3 Challenges for Emerging Leaders

 

 

Recently, I had the opportunity to sit down with Anya Kamenetz to talk about the state of education.  Anya is a staff writer for Fast Company, a columnist for Tribune Media, and she is the author of two books:  Generation Debt and DIY U.

Education, debt, and opportunity for young people will have a profound effect on the world in coming years.

Future Leaders:

1. Face unprecedented levels of debt.

Generation Debt outlines the deleterious effects of student loans and credit card spending.  Young people are facing unique economic challenges and face decisions unlike other generations.  The cost of education is going up, and the ability to pay debt off is going down.

2.  Operate in a rapidly changing educational environment.

DIY U is a about the transformation underway in education.  Everything is changing from K12 to higher education, from early testing to admittance, to the consumption of course materials.

She is currently working on her next book, The Test, which will focus on the data-driven accountability models in K12 education.

3.  Mature in a different timeframe.

In Generation Debt, Anya indicates that 46% of men and 31% of women in 2000 can be considered “grown up” by the age of thirty.  Forty years earlier, in 1960, those numbers were 65% of men and 77% of women.

Anya and I discuss the challenges facing young people today.  Despite all of these challenges, Anya is optimistic about the next generation.  She indicates that they seize control, are resilient, and have a sense of possibility.  That positive view gives me great hope.

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Power Is Not A Dirty Word

This is a guest post by Achim Nowak. Achim is the author of Infectious: How to Connect Deeply and Unleash the Energetic Leader Within and Power Speaking: The Art of the Exceptional Public Speaker. An internationally recognized authority on leadership influence, Achim has coached entrepreneurs and Fortune 500 executives around the globe.

Power is Not A Dirty Word

 


“Beauty is power; a smile is its sword.” -John Ray

 

Yes, I used to think power was a dirty word. I had it all mixed up with ego, bravado, narcissism. The Donald Trump kind of self-flaunting.  And I was spiritual, after all…

Then I had a wake-up call.

It happened during a retreat in Arizona. For the first time in my life I had taken time off to look at myself. I was in my mid-thirties, a successful theatre director in New York, recognized for my work, pretty sure that I “was somebody.” Until Reverend Mona, the facilitator of my desert experience, looked me squarely in the eye one day, held the look way too long, and uttered the words: “You need to stop being a doormat.”

Boy, she pissed me off.

When I stopped reeling from Mona’s remark, I quickly saw all the ways in which I truly was not very powerful at all. And here’s the part I instantly “got:” Because I did not have a clue about what personal power really was, my effectiveness with everyone I worked with was diminished. Day in, day out. Ouch.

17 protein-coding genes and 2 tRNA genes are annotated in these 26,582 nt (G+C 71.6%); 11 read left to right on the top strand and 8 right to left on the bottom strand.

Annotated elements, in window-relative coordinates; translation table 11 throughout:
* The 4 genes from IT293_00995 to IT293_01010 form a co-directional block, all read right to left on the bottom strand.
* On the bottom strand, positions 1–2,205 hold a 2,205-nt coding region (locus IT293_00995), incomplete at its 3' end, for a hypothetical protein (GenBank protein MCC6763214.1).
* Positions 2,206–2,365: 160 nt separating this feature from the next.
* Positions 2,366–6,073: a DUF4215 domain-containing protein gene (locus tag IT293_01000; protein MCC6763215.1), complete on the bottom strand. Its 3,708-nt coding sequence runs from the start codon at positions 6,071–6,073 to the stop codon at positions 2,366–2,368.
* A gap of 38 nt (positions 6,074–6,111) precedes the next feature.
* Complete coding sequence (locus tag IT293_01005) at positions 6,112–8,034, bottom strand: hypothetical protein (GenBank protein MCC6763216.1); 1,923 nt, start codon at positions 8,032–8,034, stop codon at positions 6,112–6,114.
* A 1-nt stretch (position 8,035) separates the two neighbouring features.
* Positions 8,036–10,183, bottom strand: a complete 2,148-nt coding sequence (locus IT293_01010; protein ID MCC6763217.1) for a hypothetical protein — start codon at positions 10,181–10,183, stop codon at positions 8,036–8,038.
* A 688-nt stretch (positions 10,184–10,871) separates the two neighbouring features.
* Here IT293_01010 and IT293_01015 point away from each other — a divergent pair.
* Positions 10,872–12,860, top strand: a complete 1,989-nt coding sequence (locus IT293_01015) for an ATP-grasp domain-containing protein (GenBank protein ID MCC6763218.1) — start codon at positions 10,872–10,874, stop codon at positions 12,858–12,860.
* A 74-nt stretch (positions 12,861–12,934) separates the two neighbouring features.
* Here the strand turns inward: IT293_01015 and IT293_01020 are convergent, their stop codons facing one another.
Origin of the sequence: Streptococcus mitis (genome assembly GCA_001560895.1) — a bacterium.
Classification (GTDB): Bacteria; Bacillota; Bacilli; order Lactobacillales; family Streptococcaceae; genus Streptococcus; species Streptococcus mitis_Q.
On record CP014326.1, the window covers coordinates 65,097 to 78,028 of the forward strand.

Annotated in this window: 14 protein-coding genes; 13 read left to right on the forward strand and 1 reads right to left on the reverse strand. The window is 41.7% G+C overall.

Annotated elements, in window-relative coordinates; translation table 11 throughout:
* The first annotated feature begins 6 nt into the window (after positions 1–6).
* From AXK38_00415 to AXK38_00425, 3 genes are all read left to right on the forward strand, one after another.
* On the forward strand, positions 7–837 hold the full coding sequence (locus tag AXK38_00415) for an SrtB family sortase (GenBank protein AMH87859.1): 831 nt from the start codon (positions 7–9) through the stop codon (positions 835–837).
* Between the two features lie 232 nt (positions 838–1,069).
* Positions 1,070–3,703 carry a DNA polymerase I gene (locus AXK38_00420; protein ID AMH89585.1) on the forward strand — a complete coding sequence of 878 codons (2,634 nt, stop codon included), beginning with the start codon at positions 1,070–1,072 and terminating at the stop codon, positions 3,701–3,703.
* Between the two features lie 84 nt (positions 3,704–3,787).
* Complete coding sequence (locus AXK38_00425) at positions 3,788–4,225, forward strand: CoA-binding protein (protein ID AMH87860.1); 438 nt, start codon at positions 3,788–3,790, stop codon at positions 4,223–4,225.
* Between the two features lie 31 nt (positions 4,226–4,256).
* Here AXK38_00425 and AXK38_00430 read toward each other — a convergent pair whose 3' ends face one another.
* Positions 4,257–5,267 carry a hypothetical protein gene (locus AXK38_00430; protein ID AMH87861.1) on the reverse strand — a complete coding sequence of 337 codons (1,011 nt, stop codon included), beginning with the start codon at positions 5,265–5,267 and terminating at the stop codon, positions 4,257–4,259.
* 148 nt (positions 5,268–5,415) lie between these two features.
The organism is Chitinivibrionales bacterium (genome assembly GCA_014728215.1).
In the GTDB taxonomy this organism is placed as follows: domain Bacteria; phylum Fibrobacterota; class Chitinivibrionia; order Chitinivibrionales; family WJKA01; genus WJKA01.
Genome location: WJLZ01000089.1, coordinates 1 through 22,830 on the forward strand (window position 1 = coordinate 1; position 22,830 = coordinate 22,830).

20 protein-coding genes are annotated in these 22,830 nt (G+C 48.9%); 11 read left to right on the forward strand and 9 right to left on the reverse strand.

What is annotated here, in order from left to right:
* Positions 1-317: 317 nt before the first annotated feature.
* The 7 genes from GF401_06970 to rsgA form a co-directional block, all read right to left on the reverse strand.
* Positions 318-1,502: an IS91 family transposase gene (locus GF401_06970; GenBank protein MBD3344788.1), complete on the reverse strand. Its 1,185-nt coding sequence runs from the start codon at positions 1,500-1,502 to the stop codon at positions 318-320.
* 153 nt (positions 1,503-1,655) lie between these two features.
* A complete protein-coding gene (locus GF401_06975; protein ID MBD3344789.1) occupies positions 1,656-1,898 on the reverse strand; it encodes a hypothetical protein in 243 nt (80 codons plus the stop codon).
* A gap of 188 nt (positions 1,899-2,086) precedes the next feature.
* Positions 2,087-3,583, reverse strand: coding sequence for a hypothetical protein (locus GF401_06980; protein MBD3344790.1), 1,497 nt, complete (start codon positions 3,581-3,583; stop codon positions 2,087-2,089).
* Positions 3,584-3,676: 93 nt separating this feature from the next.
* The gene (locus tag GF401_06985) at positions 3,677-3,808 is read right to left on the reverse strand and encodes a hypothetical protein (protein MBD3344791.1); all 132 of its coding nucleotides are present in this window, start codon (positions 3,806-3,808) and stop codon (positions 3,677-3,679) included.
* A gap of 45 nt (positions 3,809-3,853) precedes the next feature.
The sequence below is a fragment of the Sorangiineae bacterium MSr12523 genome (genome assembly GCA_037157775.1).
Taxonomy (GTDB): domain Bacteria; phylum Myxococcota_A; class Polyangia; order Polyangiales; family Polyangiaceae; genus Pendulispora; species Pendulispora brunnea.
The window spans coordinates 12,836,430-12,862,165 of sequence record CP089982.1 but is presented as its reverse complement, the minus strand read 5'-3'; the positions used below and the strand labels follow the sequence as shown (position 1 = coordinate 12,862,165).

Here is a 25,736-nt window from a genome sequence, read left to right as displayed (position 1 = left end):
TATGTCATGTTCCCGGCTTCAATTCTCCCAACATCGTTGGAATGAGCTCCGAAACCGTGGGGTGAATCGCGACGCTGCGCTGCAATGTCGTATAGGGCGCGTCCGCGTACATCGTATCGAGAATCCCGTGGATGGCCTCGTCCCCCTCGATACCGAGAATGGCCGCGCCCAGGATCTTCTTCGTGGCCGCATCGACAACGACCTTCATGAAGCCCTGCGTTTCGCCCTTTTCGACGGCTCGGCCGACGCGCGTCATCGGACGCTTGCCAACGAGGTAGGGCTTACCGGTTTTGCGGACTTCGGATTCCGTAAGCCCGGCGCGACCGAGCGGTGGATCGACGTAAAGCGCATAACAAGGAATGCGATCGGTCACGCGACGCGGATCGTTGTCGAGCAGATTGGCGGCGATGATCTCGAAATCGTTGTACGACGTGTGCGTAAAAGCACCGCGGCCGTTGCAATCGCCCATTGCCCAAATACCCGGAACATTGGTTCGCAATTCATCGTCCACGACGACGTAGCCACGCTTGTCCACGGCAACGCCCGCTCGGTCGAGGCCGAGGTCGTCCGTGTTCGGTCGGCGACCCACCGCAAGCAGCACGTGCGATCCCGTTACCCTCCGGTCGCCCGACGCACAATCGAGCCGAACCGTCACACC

“The measure of a man is what he does with power.” -Plato

 

I have since learned that all of us have different sources of power. I like to call them power plugs. I also know that exceptional leaders understand these sources of personal power and use them to great effect. Here is a Power Plugs model (created with psychologist Margarita Gurri, Ph.D.) which I use in my work with leaders at every organizational level. The notion of a plug implies that we can access these sources of power. Plug into them. It’s a very practical path to something that can seem elusive and overwhelming.

Our 5 Power Plugs

Achim

Lead With Friendship (Bread)

 

When we first moved to Nashville, someone gave us a “starter” for Amish Friendship Bread.

It looked like a Ziplock bag of liquid glue.  It came with instructions.  It was the “starter” for Friendship Bread.  Follow the instructions and mix in other ingredients, and you will end up with magnificent dessert-like bread.

We loved it.

And my wife loves to bake, too.

When you bake this bread, you end up with more of the “starter” mixture.  It seemed to be a mixture of yeast, flour and sugar.  Before long, my wife was baking this bread as if our kitchen was a commercial bakery.

If you visited our house to change the locks, you walked out with Friendship Bread.  Same for the plumber, the handyman, the electrician and the alarm salesman.  Basically, if you walked within one hundred yards of our house, you were going home with Friendship Bread.

 

 

Still, it kept growing.  Our kitchen counters were literally overflowing with this stuff.

Until, one day, we had enough.  My wife gave all the starters away, and we were finished.

(I’m not sure how much weight I gained during this period, but it was worth it.)

Friendship Bread really was named perfectly.  It was a great gift, a good conversation starter, and who wouldn’t immediately like someone giving them homemade bread?

The experience is a good lesson for leaders:

 

Leaders Give With No Expectation of Anything in Return